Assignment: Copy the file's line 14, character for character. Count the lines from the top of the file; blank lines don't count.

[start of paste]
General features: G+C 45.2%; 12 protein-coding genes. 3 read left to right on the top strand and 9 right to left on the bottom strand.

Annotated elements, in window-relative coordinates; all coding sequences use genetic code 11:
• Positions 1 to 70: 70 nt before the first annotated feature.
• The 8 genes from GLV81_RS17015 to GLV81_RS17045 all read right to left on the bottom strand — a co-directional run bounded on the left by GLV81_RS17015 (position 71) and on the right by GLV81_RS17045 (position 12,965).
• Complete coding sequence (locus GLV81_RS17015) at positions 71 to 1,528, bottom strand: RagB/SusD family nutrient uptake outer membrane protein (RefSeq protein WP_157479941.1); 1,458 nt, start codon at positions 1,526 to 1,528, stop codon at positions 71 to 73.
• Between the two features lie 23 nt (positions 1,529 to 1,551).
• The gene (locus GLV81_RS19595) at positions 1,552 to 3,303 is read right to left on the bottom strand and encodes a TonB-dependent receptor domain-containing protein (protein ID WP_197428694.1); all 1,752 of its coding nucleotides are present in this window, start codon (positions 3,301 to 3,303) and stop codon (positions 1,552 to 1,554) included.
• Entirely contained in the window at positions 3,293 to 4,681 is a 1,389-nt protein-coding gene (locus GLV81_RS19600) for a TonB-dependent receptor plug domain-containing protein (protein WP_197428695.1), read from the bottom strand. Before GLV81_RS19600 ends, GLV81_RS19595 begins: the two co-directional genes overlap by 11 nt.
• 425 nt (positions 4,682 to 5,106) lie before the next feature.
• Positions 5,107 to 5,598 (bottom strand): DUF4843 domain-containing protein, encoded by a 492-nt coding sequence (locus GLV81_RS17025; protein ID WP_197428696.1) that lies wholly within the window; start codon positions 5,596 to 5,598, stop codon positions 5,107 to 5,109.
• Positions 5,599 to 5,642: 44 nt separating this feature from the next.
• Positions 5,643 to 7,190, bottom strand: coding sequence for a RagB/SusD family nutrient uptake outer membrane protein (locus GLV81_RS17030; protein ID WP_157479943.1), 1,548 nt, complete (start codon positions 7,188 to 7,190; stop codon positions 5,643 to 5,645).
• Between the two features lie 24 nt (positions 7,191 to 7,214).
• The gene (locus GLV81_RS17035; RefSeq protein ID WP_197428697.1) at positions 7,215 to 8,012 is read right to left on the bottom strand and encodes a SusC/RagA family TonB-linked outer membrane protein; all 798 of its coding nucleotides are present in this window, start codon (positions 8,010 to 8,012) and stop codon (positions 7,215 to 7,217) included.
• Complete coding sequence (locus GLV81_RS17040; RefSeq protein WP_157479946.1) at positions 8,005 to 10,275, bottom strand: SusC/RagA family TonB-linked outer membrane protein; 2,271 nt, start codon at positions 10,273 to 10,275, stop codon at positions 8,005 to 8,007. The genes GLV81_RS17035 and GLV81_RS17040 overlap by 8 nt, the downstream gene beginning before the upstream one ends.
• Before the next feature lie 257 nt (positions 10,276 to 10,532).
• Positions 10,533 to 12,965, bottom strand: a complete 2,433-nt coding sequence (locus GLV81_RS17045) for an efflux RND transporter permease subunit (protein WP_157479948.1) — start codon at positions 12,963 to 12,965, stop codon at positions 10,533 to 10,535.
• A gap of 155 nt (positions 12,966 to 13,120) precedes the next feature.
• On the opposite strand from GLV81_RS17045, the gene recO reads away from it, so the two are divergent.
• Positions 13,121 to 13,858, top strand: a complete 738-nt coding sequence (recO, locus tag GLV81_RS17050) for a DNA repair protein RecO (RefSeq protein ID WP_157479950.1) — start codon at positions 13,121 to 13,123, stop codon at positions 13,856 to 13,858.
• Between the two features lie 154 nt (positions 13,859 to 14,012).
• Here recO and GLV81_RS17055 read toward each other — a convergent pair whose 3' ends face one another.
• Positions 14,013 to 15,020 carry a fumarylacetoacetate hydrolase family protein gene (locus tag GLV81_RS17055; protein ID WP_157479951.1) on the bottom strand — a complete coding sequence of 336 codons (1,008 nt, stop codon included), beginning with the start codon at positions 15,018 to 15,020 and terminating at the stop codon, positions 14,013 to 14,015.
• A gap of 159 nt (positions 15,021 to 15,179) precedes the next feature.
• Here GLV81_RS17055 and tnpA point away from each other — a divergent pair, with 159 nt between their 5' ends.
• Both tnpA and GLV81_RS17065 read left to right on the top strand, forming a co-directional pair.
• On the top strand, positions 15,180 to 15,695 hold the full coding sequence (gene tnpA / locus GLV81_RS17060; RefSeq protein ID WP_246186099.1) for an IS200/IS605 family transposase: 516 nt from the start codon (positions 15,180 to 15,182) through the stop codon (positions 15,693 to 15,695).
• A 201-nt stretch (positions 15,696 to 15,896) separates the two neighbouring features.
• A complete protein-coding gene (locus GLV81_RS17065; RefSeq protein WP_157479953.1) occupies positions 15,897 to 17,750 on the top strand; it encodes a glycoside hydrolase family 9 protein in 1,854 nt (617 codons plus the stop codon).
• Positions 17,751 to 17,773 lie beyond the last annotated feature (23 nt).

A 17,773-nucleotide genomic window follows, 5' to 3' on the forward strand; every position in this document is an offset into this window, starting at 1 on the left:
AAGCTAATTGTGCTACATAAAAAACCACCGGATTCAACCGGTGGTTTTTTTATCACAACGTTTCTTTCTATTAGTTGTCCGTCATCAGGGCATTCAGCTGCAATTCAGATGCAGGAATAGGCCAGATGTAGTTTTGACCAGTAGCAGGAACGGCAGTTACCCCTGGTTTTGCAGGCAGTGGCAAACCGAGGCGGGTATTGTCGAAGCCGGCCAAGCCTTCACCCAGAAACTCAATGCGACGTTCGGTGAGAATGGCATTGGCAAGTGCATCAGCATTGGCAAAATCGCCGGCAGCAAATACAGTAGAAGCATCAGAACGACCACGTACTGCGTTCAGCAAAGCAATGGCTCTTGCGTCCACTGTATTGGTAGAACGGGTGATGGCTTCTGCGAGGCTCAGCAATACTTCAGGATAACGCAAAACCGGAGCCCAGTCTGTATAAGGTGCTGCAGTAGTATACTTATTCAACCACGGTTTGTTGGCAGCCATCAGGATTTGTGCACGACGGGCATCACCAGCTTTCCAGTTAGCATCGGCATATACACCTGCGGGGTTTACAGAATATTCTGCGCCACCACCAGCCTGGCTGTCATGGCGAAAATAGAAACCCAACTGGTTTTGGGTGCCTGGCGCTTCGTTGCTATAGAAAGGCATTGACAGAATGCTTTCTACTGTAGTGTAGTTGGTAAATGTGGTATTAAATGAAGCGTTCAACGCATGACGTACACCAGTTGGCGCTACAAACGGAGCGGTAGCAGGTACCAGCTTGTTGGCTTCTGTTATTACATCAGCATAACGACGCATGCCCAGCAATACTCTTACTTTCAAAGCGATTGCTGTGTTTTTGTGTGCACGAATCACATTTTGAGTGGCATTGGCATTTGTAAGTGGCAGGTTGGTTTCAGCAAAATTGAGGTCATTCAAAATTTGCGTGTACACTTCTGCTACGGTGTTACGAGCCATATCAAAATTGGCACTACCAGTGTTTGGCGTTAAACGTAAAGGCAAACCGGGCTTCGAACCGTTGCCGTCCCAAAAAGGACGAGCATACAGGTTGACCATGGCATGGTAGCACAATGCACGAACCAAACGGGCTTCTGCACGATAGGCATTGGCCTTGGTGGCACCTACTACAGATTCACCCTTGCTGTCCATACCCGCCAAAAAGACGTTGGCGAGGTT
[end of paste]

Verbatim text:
• The gene (locus GLV81_RS17035; RefSeq protein ID WP_197428697.1) at positions 7,215 to 8,012 is read right to left on the bottom strand and encodes a SusC/RagA family TonB-linked outer membrane protein; all 798 of its coding nucleotides are present in this window, start codon (positions 8,010 to 8,012) and stop codon (positions 7,215 to 7,217) included.